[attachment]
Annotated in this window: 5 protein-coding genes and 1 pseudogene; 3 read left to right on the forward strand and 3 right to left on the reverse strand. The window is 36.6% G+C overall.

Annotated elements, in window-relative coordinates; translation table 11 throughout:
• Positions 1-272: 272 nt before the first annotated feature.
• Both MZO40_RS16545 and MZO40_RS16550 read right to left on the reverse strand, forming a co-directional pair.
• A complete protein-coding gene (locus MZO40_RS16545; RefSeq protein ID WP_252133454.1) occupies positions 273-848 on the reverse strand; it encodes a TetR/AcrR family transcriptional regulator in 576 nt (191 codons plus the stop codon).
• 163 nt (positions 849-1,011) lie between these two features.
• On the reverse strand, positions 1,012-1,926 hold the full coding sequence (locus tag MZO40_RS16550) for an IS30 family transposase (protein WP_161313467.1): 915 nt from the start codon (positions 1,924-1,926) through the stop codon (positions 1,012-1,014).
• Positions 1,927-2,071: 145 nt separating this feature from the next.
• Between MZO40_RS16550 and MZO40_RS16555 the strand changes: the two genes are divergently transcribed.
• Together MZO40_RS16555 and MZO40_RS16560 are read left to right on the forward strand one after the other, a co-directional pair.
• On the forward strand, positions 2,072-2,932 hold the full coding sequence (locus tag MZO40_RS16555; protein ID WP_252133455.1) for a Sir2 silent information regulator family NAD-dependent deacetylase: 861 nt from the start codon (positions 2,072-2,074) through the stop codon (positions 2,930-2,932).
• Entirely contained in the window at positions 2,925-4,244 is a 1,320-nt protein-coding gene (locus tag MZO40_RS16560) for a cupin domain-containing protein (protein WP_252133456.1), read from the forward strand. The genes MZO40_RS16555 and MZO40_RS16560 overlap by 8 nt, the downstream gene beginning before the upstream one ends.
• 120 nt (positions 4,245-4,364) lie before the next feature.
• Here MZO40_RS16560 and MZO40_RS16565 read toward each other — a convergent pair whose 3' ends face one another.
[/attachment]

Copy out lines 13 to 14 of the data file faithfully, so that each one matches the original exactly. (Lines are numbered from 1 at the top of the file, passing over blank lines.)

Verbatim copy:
• 120 nt (positions 4,245-4,364) lie before the next feature.
• Here MZO40_RS16560 and MZO40_RS16565 read toward each other — a convergent pair whose 3' ends face one another.